Nov. 5 (UPI) -- An infectious cancer has spread from mussels living along the coast of British Columbia to related mussel species in Europe and South America.
The reports of the disease's spread, detailed today in the journal eLife, suggest humans are playing a role in the cancer's proliferation across the globe.
Scientists knew mussels in disparate parts of the world were being harmed by similar cancers but, until now, researchers weren't sure whether the diseases were transmissible.
Most cancers are caused by DNA mutations that trigger uncontrolled cell growth. Most cancer cells don't travel from one individual to the next, but a few species have been affected by infectious cancers.
"Tasmanian devils, dogs and bivalves have all developed cancers that can spread to others, acting more like a pathogen or parasite," Marisa Yonemitsu, research technician at the Pacific Northwest Research Institute in Seattle, said in a news release.
For the new study, Yonemitsu and her colleagues analyzed the DNA of three different mussel species affected by cancer: Mytilus trossulus, a species native to British Columbia; M. edulis, from France and the Netherlands; and M. chilensis, a species found along the coasts of Chile and Argentina.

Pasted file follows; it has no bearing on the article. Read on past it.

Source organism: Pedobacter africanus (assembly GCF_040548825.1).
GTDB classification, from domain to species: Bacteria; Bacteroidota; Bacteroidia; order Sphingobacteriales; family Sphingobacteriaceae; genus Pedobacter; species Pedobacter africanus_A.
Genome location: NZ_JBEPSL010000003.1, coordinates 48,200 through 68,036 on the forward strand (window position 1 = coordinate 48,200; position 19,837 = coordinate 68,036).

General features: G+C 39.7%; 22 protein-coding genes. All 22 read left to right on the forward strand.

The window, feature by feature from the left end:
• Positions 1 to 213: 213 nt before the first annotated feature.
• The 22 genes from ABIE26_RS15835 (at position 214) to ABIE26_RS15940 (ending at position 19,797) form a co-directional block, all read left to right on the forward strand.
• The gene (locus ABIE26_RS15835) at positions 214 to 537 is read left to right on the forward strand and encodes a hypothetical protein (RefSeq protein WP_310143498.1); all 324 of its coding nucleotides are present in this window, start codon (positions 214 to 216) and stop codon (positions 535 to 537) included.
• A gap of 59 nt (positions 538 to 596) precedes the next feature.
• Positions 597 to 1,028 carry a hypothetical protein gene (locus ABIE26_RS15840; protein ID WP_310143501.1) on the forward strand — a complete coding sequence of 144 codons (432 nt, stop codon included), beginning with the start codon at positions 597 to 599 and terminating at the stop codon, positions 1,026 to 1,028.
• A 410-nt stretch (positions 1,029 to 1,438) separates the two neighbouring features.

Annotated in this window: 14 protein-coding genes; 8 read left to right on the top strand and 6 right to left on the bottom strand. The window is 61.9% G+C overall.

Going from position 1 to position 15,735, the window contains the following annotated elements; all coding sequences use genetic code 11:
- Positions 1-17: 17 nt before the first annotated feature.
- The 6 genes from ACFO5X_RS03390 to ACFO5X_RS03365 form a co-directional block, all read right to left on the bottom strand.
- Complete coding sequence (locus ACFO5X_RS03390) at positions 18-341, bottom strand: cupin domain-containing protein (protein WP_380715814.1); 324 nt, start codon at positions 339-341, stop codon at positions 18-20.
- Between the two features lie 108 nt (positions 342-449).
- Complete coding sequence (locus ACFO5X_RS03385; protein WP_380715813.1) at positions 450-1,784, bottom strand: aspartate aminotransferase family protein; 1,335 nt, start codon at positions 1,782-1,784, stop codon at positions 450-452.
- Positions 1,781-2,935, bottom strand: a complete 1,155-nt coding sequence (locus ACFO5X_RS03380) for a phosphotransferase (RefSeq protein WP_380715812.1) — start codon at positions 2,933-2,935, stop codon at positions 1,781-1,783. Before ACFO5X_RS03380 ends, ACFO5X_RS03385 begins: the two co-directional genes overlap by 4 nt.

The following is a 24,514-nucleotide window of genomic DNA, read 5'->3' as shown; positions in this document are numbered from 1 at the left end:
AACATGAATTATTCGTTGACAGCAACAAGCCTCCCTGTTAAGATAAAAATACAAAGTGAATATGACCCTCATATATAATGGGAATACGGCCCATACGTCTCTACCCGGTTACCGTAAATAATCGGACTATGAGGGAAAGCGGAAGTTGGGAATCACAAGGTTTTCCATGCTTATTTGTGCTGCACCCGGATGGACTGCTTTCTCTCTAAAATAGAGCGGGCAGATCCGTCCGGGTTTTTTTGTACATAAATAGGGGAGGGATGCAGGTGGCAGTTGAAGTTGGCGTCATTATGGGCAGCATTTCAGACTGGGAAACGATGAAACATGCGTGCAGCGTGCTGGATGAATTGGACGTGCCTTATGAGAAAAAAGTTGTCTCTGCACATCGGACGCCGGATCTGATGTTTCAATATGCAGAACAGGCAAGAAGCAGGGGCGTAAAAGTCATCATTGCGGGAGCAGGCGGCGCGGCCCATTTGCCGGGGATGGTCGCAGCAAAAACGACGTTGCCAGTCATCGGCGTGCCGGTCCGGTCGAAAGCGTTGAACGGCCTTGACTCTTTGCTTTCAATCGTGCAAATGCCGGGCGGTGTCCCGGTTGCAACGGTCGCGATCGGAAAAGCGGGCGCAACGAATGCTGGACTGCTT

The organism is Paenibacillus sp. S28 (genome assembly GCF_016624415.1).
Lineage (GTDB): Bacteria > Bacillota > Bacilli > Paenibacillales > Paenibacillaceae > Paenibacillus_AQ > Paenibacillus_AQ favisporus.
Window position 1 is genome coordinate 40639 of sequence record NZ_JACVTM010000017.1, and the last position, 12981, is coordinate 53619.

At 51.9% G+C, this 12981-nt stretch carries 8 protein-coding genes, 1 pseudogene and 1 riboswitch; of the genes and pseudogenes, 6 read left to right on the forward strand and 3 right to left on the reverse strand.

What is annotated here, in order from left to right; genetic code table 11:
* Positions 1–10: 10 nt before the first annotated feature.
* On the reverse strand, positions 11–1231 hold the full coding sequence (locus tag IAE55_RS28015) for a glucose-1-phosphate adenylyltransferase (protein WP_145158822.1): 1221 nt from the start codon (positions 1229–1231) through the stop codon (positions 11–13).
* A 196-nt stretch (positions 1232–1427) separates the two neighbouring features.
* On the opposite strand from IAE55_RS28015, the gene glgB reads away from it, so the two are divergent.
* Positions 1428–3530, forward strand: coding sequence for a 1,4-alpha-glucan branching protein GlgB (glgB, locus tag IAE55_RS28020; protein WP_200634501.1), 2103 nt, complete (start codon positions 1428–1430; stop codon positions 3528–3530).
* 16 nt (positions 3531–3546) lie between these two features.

Researchers were surprised to find the cancer cells collected from mussels in Europe and South America were genetically nearly identical to the cancer cells from Mytilus trossulus.
Authors of the new research paper suggest infected mussels are being carried across the world by international shipping vessels, bringing the cancerous mussels into contact with new bivalve populations.
"Since Mytilus mussels do not live in the equatorial zone, it would have been nearly impossible for them to have spread this cancer between South America and the Northern Hemisphere on their own," said Michael Metzger, assistant investigator at the Pacific Northwest Research Institute.
Researchers plan to conduct followup studies to better understand how cancerous cells from one species come into contact with and infect cells from another species.